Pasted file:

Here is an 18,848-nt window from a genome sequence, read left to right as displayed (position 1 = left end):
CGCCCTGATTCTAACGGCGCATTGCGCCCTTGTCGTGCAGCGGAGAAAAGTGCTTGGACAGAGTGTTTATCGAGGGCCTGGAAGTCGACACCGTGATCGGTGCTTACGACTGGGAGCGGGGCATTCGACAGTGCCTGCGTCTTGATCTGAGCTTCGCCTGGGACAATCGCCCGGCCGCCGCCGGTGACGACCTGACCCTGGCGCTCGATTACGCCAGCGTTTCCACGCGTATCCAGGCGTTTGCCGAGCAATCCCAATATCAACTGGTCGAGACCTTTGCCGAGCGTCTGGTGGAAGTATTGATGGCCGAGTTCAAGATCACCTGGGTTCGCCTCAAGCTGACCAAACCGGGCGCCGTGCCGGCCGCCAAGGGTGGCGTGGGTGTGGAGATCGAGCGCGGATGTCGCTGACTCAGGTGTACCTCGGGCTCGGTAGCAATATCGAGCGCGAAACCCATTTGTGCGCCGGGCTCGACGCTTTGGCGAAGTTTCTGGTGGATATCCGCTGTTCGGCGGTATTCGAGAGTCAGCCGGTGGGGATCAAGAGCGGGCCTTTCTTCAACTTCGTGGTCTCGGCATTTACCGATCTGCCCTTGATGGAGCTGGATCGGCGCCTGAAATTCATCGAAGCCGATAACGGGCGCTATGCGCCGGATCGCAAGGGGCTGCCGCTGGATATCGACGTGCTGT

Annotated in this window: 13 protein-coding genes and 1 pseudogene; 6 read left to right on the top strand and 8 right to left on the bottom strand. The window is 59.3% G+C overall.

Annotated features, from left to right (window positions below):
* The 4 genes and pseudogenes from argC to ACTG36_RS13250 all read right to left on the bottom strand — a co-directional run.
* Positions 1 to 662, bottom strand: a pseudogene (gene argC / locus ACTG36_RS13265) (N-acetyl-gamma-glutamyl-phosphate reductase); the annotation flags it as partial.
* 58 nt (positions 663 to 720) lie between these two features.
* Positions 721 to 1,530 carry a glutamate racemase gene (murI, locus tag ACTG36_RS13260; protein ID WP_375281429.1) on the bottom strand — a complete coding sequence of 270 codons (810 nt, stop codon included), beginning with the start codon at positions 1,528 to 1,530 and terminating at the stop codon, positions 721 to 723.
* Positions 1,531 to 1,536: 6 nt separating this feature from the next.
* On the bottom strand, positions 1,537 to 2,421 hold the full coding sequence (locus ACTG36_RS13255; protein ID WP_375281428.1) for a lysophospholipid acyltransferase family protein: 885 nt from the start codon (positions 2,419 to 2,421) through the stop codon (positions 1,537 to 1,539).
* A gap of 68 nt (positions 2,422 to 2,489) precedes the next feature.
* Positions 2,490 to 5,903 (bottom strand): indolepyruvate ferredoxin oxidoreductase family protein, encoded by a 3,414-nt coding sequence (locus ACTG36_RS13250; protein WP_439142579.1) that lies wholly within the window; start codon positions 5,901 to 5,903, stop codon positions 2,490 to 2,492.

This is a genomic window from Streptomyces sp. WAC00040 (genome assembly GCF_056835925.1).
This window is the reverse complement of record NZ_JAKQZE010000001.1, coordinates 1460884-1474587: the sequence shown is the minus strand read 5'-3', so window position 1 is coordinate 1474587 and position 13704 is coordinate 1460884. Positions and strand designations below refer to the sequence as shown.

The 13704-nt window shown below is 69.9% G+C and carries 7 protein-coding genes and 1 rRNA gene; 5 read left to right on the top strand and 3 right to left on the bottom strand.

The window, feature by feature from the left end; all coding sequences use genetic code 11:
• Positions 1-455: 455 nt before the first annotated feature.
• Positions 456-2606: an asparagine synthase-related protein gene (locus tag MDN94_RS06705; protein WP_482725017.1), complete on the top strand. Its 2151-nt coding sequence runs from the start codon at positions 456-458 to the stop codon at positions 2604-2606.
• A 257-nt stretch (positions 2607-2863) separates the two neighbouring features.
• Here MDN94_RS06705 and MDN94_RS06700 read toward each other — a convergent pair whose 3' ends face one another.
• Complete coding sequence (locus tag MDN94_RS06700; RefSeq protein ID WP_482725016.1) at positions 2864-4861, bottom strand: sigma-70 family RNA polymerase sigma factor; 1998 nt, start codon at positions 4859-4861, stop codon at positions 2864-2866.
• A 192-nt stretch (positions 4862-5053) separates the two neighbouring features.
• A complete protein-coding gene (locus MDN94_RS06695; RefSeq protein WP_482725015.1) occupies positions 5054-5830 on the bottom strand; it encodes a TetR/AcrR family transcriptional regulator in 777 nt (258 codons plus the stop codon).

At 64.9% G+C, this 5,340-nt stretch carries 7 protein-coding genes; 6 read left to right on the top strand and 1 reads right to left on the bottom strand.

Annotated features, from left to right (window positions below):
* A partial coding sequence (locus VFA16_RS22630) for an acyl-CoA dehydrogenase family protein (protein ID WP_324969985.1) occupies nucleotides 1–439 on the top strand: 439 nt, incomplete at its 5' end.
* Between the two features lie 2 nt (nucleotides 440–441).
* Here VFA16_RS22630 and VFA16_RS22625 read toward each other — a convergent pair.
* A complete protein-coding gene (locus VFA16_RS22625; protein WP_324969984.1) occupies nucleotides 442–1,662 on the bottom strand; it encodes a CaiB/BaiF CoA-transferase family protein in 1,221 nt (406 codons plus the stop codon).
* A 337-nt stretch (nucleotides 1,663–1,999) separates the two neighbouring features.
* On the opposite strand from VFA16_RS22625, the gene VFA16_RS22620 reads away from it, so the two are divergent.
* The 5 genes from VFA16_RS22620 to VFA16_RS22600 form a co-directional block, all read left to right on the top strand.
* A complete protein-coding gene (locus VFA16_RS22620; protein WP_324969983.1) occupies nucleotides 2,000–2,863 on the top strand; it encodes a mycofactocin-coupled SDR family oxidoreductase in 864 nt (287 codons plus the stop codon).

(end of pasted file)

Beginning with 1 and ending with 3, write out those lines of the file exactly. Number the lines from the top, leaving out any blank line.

Here is an 18,848-nt window from a genome sequence, read left to right as displayed (position 1 = left end):
CGCCCTGATTCTAACGGCGCATTGCGCCCTTGTCGTGCAGCGGAGAAAAGTGCTTGGACAGAGTGTTTATCGAGGGCCTGGAAGTCGACACCGTGATCGGTGCTTACGACTGGGAGCGGGGCATTCGACAGTGCCTGCGTCTTGATCTGAGCTTCGCCTGGGACAATCGCCCGGCCGCCGCCGGTGACGACCTGACCCTGGCGCTCGATTACGCCAGCGTTTCCACGCGTATCCAGGCGTTTGCCGAGCAATCCCAATATCAACTGGTCGAGACCTTTGCCGAGCGTCTGGTGGAAGTATTGATGGCCGAGTTCAAGATCACCTGGGTTCGCCTCAAGCTGACCAAACCGGGCGCCGTGCCGGCCGCCAAGGGTGGCGTGGGTGTGGAGATCGAGCGCGGATGTCGCTGACTCAGGTGTACCTCGGGCTCGGTAGCAATATCGAGCGCGAAACCCATTTGTGCGCCGGGCTCGACGCTTTGGCGAAGTTTCTGGTGGATATCCGCTGTTCGGCGGTATTCGAGAGTCAGCCGGTGGGGATCAAGAGCGGGCCTTTCTTCAACTTCGTGGTCTCGGCATTTACCGATCTGCCCTTGATGGAGCTGGATCGGCGCCTGAAATTCATCGAAGCCGATAACGGGCGCTATGCGCCGGATCGCAAGGGGCTGCCGCTGGATATCGACGTGCTGT

Annotated in this window: 13 protein-coding genes and 1 pseudogene; 6 read left to right on the top strand and 8 right to left on the bottom strand. The window is 59.3% G+C overall.